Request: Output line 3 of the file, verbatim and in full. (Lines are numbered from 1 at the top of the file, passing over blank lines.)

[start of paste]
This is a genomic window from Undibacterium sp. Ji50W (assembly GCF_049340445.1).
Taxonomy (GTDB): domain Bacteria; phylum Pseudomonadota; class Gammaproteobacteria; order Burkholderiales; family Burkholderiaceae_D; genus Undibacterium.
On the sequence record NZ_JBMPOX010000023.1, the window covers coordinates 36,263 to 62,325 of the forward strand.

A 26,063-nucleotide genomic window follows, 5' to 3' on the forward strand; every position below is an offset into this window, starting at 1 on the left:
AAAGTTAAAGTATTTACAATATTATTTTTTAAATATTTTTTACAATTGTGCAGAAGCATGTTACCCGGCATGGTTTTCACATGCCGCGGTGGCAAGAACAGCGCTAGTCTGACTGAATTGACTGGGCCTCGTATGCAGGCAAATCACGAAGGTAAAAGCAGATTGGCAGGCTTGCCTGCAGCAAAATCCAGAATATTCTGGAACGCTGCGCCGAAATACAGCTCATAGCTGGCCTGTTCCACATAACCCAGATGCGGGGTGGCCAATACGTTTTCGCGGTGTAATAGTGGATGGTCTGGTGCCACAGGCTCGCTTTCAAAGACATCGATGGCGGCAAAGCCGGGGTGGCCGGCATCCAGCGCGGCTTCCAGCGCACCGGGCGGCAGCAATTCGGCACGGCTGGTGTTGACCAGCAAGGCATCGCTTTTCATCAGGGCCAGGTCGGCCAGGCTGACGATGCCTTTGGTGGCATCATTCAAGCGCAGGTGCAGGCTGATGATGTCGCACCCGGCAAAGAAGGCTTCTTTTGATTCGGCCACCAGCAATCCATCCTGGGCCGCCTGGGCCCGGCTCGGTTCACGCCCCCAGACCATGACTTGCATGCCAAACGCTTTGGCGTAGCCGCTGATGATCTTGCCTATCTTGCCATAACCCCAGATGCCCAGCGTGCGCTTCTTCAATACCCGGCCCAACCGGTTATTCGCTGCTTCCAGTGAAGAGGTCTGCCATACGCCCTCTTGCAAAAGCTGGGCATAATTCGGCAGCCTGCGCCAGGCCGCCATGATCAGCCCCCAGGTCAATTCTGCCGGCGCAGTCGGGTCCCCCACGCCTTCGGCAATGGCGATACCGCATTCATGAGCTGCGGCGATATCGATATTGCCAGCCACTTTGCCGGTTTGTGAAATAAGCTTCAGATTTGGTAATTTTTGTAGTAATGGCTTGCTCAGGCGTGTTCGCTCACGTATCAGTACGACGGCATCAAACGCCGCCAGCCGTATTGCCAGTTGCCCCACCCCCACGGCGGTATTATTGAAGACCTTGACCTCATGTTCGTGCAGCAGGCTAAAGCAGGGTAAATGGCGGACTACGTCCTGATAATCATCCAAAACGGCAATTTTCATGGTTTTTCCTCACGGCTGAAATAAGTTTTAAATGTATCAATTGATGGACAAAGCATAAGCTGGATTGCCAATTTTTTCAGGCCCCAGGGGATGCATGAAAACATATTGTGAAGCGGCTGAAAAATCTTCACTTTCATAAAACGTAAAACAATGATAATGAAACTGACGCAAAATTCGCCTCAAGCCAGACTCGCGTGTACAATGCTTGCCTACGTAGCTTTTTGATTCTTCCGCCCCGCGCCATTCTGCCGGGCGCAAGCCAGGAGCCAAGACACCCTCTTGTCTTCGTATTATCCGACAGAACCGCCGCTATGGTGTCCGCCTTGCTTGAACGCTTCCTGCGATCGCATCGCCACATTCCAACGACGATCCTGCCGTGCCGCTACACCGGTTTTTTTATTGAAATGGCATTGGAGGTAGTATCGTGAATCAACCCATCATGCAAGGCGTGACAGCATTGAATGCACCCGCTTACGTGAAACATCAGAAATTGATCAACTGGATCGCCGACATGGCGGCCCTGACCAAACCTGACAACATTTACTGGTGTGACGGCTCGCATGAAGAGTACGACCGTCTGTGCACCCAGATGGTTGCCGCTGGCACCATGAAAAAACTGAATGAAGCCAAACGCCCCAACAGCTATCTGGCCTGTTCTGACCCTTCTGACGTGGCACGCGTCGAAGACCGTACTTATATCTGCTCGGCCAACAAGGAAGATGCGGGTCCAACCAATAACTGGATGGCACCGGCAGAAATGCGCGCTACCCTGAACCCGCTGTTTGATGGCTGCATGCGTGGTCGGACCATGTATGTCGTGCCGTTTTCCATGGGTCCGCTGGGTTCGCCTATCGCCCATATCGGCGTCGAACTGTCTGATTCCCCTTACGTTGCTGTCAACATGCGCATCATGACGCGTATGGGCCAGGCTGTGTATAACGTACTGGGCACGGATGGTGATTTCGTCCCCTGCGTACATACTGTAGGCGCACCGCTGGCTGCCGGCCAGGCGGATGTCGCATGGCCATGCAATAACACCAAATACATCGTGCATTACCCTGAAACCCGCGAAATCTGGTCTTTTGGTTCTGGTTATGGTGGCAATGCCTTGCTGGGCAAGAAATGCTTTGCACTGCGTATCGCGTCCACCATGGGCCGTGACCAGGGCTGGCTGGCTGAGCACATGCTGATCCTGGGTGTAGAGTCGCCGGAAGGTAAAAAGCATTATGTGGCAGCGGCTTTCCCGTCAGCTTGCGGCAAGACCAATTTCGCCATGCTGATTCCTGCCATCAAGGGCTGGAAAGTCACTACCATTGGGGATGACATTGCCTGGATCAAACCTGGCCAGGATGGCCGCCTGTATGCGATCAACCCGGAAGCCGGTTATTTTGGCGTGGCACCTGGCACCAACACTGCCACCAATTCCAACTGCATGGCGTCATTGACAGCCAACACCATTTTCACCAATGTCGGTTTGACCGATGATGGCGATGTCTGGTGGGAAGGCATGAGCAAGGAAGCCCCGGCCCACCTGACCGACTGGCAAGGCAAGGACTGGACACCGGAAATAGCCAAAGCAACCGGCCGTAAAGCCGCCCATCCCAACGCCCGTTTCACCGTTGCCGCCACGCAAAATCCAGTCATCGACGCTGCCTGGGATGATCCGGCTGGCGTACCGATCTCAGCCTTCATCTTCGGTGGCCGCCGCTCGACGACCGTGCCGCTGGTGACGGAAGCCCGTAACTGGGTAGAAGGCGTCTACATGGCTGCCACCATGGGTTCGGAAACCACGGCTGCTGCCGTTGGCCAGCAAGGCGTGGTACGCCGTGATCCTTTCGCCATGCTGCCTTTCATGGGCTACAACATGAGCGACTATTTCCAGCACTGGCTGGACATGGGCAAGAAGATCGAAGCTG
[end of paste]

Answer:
On the sequence record NZ_JBMPOX010000023.1, the window covers coordinates 36,263 to 62,325 of the forward strand.